Some urban situations including interior courtyard workshops allow exploring the codes of domestic life. Throughout time, the progressive desertion of industrial activities in cities led to the refurbishment of these edifices and the birth of a new word and living concept: the loft. Although the latter has some intrinsic characteristics – such as an empty space cut from a pregnant structure sometimes punctuated with autonomous elements giving it its hierarchy according to function or still, the trace left by past usages – these new lifestyle opportunities have one common denominator: the change of programming that bore them and the social and economic conditions linked to that change.
Insofar as it meets the interventions that synthetize the project, the generic definition in some way constraints the architects of bureau a practice to name it: a loft.
Prior to its conversion into two housing units, the former workshop presented a single unit volume structured in three spans and surmounted with a level that only partially covered the first two. The new affectation of the building defines a division following the longitudinal axis of the parcellar. Rather than imposing a rectilinear joining, this limitation follows the rhythm of the structure and floors by maintaining the necessary depth to house both storage space and lavatories. Through a composition in poché drawings, a wood cladding spreading over three levels subtly rectifies the discontinuity of this limit. Preserving the space unity of the studio, the domestic figure of the library is pushed to its paroxysm and frees “representation spaces”.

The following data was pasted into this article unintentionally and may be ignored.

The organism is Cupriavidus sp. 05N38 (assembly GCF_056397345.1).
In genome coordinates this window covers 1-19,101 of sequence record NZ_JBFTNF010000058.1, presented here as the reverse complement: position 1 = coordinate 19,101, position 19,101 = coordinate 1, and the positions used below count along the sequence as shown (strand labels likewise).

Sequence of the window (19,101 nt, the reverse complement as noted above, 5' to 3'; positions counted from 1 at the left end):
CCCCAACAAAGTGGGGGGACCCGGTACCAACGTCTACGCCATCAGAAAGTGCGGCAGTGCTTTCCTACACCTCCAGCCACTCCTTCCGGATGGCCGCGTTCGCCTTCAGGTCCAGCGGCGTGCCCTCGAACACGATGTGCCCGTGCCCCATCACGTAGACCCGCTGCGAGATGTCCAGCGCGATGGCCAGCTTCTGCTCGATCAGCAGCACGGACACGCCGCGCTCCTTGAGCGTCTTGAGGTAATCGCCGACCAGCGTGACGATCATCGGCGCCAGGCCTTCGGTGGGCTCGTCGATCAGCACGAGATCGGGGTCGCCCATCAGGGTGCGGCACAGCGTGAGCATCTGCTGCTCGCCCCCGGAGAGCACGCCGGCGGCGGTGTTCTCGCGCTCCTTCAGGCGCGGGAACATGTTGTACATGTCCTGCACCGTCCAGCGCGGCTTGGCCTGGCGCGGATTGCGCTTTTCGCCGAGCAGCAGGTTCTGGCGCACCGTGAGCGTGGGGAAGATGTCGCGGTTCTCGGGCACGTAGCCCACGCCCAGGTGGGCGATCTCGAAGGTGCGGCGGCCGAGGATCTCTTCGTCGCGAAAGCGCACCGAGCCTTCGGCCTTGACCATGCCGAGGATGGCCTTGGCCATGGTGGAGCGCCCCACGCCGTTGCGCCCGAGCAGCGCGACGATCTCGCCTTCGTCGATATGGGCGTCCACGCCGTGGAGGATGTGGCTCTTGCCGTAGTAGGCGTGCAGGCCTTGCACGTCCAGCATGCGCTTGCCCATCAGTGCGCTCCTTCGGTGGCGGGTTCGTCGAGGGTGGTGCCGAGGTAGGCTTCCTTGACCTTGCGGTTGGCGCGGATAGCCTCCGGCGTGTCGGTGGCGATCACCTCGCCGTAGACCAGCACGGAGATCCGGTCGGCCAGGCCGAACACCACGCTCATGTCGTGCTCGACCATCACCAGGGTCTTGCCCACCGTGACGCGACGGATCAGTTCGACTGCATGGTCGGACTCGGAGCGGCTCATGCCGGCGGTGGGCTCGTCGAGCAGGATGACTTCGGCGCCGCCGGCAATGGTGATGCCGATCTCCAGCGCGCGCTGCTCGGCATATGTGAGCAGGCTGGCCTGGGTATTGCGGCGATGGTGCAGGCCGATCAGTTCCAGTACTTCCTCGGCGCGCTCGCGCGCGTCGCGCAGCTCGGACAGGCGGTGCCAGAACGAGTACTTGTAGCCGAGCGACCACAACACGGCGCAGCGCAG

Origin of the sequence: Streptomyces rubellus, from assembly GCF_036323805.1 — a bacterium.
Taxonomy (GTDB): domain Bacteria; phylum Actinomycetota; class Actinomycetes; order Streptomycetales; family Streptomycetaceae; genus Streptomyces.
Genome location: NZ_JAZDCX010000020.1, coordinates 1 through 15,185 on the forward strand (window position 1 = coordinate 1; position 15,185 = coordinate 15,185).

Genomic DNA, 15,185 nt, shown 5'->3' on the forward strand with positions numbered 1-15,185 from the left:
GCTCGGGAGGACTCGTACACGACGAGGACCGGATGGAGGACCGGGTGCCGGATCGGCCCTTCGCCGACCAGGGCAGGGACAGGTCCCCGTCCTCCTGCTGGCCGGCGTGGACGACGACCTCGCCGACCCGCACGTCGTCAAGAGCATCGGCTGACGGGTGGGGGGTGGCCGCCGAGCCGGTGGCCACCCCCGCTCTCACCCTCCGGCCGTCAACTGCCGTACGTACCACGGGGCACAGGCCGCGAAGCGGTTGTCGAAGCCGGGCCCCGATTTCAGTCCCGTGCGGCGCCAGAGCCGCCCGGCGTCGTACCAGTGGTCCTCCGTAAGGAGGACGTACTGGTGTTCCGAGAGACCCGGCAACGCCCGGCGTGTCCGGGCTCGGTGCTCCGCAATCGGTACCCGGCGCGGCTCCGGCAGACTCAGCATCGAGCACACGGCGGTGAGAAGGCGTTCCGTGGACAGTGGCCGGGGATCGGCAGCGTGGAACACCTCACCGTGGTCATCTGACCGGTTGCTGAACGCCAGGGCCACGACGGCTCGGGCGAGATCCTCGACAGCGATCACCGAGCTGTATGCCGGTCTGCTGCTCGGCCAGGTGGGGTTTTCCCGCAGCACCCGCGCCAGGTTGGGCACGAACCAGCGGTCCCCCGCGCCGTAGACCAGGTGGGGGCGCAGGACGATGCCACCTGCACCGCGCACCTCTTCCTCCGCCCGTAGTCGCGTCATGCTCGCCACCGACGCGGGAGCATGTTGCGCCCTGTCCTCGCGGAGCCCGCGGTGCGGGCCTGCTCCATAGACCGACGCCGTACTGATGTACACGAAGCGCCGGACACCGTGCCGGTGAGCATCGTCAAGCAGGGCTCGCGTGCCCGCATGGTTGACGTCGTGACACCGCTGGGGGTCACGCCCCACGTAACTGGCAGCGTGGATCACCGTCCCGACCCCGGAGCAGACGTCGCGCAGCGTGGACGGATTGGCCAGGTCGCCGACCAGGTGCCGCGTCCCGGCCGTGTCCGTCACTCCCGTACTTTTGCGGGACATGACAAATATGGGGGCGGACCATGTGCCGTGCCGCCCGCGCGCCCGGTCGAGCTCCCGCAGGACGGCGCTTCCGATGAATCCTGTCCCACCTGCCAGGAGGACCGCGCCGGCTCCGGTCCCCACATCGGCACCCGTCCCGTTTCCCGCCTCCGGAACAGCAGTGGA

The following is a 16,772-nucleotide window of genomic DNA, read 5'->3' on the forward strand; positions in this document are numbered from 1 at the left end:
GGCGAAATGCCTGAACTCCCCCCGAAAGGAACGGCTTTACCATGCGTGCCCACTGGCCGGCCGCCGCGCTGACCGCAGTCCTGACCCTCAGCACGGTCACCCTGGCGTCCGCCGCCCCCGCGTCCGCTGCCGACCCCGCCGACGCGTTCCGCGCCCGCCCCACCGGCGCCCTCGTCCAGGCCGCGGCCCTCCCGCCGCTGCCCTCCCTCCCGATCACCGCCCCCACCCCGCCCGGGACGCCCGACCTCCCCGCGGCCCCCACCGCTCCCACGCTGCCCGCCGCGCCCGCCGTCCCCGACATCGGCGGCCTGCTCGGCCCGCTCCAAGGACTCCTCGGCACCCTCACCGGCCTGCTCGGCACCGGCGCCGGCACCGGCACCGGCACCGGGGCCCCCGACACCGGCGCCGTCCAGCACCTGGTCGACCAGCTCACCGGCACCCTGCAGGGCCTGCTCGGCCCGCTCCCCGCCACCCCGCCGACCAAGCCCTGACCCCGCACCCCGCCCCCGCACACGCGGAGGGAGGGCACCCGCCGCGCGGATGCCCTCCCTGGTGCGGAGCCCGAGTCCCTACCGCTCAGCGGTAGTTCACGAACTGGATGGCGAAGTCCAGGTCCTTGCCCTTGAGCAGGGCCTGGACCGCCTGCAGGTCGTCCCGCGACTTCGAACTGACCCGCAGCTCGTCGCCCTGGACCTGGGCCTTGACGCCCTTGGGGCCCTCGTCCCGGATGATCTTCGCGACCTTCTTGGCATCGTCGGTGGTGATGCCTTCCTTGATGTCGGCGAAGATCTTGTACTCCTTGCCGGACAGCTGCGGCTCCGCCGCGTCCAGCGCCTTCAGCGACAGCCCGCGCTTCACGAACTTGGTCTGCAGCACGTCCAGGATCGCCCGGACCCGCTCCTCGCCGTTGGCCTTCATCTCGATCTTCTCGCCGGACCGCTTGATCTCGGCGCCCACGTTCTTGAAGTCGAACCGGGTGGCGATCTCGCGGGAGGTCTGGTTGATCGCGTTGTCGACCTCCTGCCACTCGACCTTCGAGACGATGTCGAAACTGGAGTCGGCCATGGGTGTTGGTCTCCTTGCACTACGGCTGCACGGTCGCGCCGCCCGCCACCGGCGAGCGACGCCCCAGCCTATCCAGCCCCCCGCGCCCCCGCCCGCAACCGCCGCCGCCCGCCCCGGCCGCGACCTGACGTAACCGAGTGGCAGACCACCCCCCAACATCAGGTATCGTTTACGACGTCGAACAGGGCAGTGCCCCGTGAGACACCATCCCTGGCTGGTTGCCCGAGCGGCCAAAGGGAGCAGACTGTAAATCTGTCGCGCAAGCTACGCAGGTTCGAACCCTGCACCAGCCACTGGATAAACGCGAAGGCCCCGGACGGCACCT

The north-south orientation and opposite buildings on the street mean that living areas have to spread out and deploy through the length of the section. Thus, an intermediate concrete floor on the last two spans divides the main volume. At the plumb of the latter, the ground floor digs into five steps into the ground. The entrance hallway opens up to visual escapements that this new division and adjoining walls offer, leaving to see the back of the building, where freely disposed textile objects undulate, thus dissimulating the private night quarters. The monumental staircase banister unrolls from the floors above, thus completing the painting of this space composition. Northern light inundates the volumes, articulating accesses to the living area whose generous height and proportions is not without recalling the high plastered ceilings of 19th century mansions.
But here, the ornament is not imprinted in the form but in the material itself, operating some sort of significant dichotomy when, by treating floors, horizontal plans are polished, discovering appear the motifs drawn by the aggregate and linking agent, whilst vertical surfaces reveal the asperities of lathing of the shuttering and flows of the polishing. Not a single element is there to articulate the joins, and the sharp edges provide a brutal, sharp contrast. The ambiguity around the concrete, the spiral that cuts the stairwell from the space and textiles and woods that inhabit the place all participate to a search for a new domesticity.